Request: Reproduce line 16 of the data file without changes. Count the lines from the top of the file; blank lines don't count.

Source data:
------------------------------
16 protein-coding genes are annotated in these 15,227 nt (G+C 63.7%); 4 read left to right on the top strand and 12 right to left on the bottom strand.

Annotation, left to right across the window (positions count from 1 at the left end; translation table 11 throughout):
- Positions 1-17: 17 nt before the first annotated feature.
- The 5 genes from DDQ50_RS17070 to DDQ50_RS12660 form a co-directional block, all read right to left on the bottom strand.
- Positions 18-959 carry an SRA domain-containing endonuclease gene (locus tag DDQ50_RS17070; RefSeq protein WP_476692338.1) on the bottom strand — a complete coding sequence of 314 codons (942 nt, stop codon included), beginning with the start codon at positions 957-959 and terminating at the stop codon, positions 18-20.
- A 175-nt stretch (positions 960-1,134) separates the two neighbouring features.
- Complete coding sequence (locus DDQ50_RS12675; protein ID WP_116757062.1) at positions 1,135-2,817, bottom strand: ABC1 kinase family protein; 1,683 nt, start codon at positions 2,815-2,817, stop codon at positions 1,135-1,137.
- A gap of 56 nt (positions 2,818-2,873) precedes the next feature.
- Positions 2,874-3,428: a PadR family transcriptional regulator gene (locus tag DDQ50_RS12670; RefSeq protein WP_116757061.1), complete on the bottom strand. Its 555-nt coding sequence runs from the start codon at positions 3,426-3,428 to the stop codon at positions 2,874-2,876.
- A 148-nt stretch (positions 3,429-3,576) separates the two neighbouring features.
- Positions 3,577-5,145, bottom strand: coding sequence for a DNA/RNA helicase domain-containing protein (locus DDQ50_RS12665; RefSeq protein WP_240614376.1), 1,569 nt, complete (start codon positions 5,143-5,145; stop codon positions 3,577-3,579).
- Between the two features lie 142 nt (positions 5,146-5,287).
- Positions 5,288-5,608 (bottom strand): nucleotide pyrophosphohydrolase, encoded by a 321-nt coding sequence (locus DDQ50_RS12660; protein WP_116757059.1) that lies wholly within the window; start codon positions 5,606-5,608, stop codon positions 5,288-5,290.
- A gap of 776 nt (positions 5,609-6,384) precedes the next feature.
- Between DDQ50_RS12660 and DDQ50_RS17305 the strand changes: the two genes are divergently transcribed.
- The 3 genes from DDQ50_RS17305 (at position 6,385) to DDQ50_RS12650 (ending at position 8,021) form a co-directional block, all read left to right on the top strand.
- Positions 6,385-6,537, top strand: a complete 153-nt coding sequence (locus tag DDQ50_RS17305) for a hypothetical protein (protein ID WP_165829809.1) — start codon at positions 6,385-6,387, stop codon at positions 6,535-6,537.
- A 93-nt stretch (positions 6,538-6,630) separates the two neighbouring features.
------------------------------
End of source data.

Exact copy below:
- The 3 genes from DDQ50_RS17305 (at position 6,385) to DDQ50_RS12650 (ending at position 8,021) form a co-directional block, all read left to right on the top strand.